|Shop worker hands|
Located in the Taito district of Tokyo, the Wanariya workshop is tucked away on a small street with a relatively inconspicuous sign written in Japanese. It's actually a little hard to know you're there, but then you smell it - the unmistakable and unique scent that I came to know as Aizome, or Japanese indigo dye.
"Japan blue" was first coined in the 19th century by British chemist R.W. Atkinson to describe the deep shade of blue achieved by Aizome, a process that dates back in Japan almost 1500 years. In fact, there are almost 50 different shades of Japanese indigo, but in modern times we're used to seeing Aizome in Japanese brands like Blue Blue Japan, Japan Blue, Kapital, and other specialists that have come to shine a spotlight on Japan as the premiere manufacturer of indigo dyed clothing in the world.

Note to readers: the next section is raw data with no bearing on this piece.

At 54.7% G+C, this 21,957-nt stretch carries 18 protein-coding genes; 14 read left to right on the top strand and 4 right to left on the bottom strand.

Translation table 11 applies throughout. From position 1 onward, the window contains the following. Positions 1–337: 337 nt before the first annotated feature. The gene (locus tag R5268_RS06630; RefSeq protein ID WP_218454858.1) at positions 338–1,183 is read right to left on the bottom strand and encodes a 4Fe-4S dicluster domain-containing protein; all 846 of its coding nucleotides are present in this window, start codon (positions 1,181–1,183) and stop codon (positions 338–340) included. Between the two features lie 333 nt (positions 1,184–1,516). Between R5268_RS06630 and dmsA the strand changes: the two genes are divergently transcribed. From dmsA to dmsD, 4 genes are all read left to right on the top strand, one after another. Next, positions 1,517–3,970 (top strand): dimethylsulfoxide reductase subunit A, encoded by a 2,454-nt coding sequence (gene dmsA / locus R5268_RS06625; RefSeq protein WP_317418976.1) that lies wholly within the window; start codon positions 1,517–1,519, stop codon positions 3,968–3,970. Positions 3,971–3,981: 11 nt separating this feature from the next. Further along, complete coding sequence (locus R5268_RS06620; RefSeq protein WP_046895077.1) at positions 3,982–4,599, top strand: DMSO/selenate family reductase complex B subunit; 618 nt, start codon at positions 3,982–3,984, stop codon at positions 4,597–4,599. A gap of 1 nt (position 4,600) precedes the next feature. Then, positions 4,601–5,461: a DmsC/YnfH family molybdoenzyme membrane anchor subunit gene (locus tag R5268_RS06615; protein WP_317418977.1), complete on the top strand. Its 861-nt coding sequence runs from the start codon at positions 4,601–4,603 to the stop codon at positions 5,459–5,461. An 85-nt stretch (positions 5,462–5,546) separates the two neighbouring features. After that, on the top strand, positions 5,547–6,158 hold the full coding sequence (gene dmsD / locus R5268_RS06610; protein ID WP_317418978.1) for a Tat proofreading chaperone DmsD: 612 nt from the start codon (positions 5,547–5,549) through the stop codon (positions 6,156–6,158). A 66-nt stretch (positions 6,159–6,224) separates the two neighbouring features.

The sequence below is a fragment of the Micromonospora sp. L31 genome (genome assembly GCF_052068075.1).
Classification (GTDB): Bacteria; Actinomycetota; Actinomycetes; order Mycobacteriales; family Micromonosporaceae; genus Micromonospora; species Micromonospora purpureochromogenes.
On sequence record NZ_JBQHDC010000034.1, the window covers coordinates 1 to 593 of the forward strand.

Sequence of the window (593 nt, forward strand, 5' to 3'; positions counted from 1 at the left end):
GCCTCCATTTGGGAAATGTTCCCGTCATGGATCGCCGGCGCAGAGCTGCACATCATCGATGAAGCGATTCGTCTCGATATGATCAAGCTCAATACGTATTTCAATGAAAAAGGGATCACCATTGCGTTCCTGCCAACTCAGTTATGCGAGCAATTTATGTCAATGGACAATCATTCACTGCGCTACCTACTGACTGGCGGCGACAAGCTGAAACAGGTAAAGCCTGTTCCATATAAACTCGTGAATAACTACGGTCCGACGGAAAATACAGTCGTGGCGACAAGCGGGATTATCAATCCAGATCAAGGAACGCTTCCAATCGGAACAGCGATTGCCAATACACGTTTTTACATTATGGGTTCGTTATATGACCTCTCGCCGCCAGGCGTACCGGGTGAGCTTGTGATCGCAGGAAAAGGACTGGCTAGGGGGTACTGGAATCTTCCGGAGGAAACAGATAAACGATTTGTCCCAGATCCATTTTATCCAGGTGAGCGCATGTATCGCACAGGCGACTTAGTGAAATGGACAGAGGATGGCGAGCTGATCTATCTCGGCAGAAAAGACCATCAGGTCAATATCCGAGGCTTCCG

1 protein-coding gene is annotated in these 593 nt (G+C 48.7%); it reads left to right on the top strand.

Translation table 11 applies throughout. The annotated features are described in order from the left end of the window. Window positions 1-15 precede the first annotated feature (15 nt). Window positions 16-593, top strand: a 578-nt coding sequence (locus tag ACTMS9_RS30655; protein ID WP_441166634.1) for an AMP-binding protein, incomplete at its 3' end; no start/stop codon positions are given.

After poring over Styleforum's trip to Japan trying to map out my own last year, one of the things I knew I had to do the minute I came across it was to visit an Aizome workshop. However, with wife in tow I knew I wouldn't be able to take a long trip out of central Tokyo as the StyFo crew had to the outskirts of the city. After some research I found Wanariya, and it was with a lot of excitement (and a little trepidation) that we made our way to the workshop on one of our last days in Japan.